In the world of athletics – especially the professional realm – athletes tend to stick with others in their sport, and not venture far from that circle.
But over the last few years, basketball all-star Candace Parker and world-class sprinter Allyson Felix have reached across the sport divide and developed a strong friendship that includes spending time together, and supporting each other at the recent London Olympic Games.
Felix, who took home three gold medals, went to one of the games of Parker and Team USA, en route to their own Olympic gold. Parker was stuck in a team meeting the day of Felix’s 200 final, so she sent husband Shelden Williams to support her friend and see her win. The two also did some sightseeing together when their schedules permitted.
Since then Felix has attended Los Angeles Sparks games, including last week’s round one playoff match up, where Parker put up 25 points. Felix said it is gratifying to see Parker at her best, given that she’s missed large parts of the last three seasons.
“She’s dealt with so much injury in her career, and it’s awesome to see her healthy and taking care of business,” Felix said. “She’s just so good – I love watching her play.”
Parker and Felix’s relationship began in 2003, when they met at the ESPY awards in Los Angeles. Parker, from Illinois, and Felix, from Los Angeles, had both won national high school athlete of the year in their respective sports, and at the awards event, they clicked instantly.
“Our parents hit it off too,” Parker said. “It was a lot of fun to meet her.”
They kept in touch during their college years, but it was challenging with Parker at the University of Tennessee and Felix at the University of Southern California. In fact, it wasn’t until over two years ago that, Parker said, they “became real close, like exchanging numbers and calling each other.”
It was then that Felix, who had been living in Valencia, Calif., moved to the Playa Vista area of Los Angeles to be closer to her training facility and coach. Parker, who was drafted by the Sparks in 2008, lived just down the street.
“Suddenly I could walk to her house,” Felix said.
The two began hanging out, and their dispositions fit well together.
“She’s super-genuine, no matter who you are,” Felix said of Parker. “She’s super-competitive on the court, but off of it, she’s really laid-back.”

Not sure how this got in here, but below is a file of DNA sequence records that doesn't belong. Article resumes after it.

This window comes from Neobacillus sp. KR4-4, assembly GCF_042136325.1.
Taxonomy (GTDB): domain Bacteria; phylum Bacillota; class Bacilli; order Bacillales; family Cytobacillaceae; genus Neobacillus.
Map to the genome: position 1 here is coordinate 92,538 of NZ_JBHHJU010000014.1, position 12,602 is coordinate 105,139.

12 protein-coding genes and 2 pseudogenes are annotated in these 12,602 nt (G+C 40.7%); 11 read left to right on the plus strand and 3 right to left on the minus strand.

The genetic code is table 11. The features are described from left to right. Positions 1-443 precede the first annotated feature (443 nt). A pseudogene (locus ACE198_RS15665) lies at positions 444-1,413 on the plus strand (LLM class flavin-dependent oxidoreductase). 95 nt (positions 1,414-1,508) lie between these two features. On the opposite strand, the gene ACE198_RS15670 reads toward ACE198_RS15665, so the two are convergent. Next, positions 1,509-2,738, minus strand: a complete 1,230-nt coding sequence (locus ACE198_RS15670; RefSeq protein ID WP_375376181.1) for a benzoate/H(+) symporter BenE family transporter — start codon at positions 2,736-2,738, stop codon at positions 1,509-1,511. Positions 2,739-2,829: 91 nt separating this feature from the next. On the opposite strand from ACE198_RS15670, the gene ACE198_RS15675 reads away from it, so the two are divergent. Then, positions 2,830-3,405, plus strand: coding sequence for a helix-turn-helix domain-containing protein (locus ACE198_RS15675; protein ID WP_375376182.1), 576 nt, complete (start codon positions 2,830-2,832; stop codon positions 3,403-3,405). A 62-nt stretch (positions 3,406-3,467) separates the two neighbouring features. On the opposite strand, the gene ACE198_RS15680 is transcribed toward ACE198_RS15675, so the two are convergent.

Parker said Felix is somewhat reserved at first.
“Once you get to know her, she’s hilarious, sarcastic, and really fun to be around,” Parker said. “She’s a very nice person.”
Equally important, Parker and Felix discovered that they both prefer home activities over going out on the town and hitting clubs. When asked to elaborate, they each used the term “low-key” to describe their idea of a fun evening.
“We like to roller skate, sometimes we’ll hit a movie, but we’re not big on going out,” Parker said.
Felix, who does her share of traveling, recognizes that her friend is often also gone from home more than not.
“Especially with her life and spending so much time away from home, she appreciates it when she’s there,” Felix said.
As Shelden Williams and Felix’s boyfriend Kenneth also became friends, one of the couple’s favorite activities is playing spades – although Team Felix has yet to win.
“Allyson and Ken are still trying to beat us in spades,” Parker said with a touch of pride.
Felix was slightly less enthusiastic about the game.
“It’s not as much fun for us,” she said.
Parker and Williams’ three-year-old daughter Lailaa has also adopted the couple, sometimes referring to Kenneth as her boyfriend. Felix said it has been fun to see Parker as a mother, and said she is great at it.
“Candace is awesome as a mom,” Felix said. “She’s very patient, but at the same time, she means business. Lailaa sees her busy lifestyle and is able to roll with it. She’s an amazing little girl.”
Parker admires Felix’s confidence, and said she wasn’t at all surprised by her success in London.
“She was so focused (before her races),” Parker said. “Not cocky – just confident.”
Felix said both she and Parker have watched each other grow up and mature through the years.
“We both have the same basic personalities as we did back then, but we’re both making it through the professional athlete experience,” Felix said.
Parker enjoys the aspect of cross-sport connection.
“It’s cool that we support each other in our different sports, and it’s fun to see how other athletes train,” Parker said. “I don’t know much about track. I’ve told Allyson, ‘your sport is our punishment.'”
Felix played basketball for her high school as a freshman, but said if Parker was to try to run with her, or if she were to try to play her friend in hoops, someone would be “completely out of their element.”
“Energy and competition-wise, we’d be evenly matched, but to actually compete against each other would be so hilarious,” Felix said. “It would be pure entertainment.”
One thing that did bring their sports worlds together in August was a “gold medal party” in Los Angeles, which was attended by the Sparks and several USA track and field team members. Athletes dressed up and took a lot of pictures, which both Parker and Felix said was a lot of fun.
For now, however, Parker and the Sparks are in the Western Conference finals, which begin this week and guarantee Los Angeles at least one home game. Felix attends as her apperance schedule permits.
“I hope to be there,” Felix said. “Candace will do well.”